Overview of Information Technology Infrastructure Library (ITIL) for IT Services

Information Technology Infrastructure Library (ITIL) provides good practices for every field of running IT service. The main goal of Release Management is to set up processes that ensure that service transition proceeds smoothly. All transitions should be scheduled and planned in advance.

Deployment and Release Management are tightly connected (in fact ITILv4 describes those topics together). The main goal in here is to prepare procedures and processes that will ensure delivery of the services described by Service Design on the level that meets the stakeholders` requirements.

In terms of software development it usually means that we will be able to deliver software (and install) having given set of developed and tested capabilities within given period of time. Release and Deployment Management focuses on packaging, testing and finally deploying into production.

Such organized approach helps to minimize the risks related to introducing changes into production environment, helps to keep all the parties up to date. It additionally helps to track if (and when) given set of requirements has been met.

Basic concepts

Release unit set of infrastructure bundle of products or part of one product that is usually released together. Usually in case of a product release unit is an entire application as a result all functionalities of the app should be tested together before moving to production. For other kind of services different strategy may be used – there are few questions that should be asked when choosing release units: how long it takes and how time/resources consuming would be preparing given release of the given unit, how well the given piece is separated from the rest of service – usually it is advised to use ‘naturally’ existing fragmentation.

There are multiple strategies of defining Service Design Process (SDP), following descriptions try to distinguish them and thus help to choose the correct one:

  • Big Bang strategy means that we will perform update of service for all users at once – such way of introducing changes in general is more dangerous as errors that have not been discovered during tests will be visible to every user. On the other hand it helps to keep the product consistent and limits efforts related to supporting and sustaining older versions etc.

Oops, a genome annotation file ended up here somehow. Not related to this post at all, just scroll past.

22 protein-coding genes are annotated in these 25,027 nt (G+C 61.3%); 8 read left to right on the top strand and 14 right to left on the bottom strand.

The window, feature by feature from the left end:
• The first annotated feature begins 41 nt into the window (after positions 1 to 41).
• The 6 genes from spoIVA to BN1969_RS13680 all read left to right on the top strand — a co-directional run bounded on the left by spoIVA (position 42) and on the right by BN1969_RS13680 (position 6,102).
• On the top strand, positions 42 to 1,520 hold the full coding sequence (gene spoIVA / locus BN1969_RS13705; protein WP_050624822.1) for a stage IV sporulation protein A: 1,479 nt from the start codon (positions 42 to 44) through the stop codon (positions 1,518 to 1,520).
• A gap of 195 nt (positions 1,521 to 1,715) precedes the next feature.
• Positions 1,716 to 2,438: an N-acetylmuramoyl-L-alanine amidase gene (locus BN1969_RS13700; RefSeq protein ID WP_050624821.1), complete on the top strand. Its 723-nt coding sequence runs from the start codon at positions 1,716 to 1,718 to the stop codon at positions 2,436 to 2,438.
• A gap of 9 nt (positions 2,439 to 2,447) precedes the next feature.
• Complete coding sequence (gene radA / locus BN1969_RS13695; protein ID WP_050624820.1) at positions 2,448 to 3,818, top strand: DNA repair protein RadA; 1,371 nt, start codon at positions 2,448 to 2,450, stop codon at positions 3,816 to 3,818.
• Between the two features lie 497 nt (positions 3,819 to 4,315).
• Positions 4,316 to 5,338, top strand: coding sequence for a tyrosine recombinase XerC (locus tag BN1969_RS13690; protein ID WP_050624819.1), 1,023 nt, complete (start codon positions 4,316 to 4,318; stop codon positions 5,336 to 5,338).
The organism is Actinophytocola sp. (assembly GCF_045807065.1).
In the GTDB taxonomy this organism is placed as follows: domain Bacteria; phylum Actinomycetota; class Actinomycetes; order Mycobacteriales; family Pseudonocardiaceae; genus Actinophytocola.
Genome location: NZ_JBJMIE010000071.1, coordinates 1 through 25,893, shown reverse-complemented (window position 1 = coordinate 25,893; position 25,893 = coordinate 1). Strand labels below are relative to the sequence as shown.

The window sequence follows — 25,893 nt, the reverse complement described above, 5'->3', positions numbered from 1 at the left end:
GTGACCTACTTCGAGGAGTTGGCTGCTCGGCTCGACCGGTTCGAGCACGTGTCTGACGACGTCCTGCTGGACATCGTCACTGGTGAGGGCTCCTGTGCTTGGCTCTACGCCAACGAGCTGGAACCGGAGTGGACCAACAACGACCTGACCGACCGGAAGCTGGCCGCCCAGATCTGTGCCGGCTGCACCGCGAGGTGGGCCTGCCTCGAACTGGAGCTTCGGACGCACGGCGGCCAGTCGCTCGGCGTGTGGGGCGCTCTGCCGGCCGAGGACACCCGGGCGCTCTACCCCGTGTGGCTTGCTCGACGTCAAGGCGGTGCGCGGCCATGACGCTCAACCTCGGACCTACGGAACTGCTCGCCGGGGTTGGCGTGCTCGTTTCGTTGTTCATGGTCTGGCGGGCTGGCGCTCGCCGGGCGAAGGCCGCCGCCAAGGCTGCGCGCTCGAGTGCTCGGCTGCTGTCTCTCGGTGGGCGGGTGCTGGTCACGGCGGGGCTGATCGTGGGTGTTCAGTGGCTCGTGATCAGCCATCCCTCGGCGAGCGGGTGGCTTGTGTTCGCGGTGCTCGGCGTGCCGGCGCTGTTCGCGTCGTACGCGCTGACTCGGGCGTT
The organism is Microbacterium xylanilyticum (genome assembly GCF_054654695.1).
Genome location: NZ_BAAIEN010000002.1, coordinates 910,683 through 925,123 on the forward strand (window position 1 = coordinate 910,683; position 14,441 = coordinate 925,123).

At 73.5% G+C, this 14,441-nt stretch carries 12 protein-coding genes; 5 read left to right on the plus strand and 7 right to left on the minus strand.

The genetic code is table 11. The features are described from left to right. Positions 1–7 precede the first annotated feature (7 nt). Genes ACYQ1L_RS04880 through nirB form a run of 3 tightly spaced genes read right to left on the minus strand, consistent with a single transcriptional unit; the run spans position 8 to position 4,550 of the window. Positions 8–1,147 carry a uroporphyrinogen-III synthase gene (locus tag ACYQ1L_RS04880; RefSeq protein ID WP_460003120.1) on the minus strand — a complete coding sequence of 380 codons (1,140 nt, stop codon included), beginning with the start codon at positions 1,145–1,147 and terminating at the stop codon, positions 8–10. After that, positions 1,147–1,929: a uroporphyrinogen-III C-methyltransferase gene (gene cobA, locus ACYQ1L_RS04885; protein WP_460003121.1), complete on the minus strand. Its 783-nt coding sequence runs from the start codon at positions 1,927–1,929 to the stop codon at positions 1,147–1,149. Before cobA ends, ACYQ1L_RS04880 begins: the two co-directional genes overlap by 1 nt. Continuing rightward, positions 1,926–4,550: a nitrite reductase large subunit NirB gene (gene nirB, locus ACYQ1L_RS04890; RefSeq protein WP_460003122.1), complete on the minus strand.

• Phase based update splits update into few steps in each step, users are being rolled out following plan established a priori. That way of introducing changes gives us opportunity to introduce some ‘last minutes’.

Of course strategy that are possible to apply depend on the type of the service for example in some cases there is no way to limit the range of changes because all users use the same shared environment – in such case we can introduce changes incrementally introducing changes step by step in order to control the update.

Pushing or pulling changes

Push strategy assumes that we will enforce the update start delivering the changes to the user once, pull strategy is different – we made the change available to the user but it’s up to him when to make us of it. Of course it is possible to come up with a mixed solution (which in fact may be recommended) i.e. some critical updates are pushed but the rest, which is not so important is made available to download.

Sometimes the type of service may not allow to implement deployment by pushing.

Manual or auto prepared releases

Decision of release and or deployment automation should be made in the design phase. Finding a right balance is a trade off. On one hand release automation requires maintaining and testing but on the other hand it saves the time and resources spent on preparing each release and usually is less error-prone.

The common approach consists of creating and maintaining 3 environments:

  • Development – in that phase requested change is being implemented, usually it is good to additionally implement solution review step that precedes deploying the change in test environment – that will significantly improve quality of introduced changes.
  • Testing
  • Production (live) – any changes performed in that environment should be scheduled and tracked.

Each change before being deployed needs to go through all the environments. Process of proceeding a release to the next environment should be well defined. ITIL 2020 advises that, for some set of Minor Changes, simpler, not involving Release Management process might be introduced in order to avoid wasting resources on trivial procedures.

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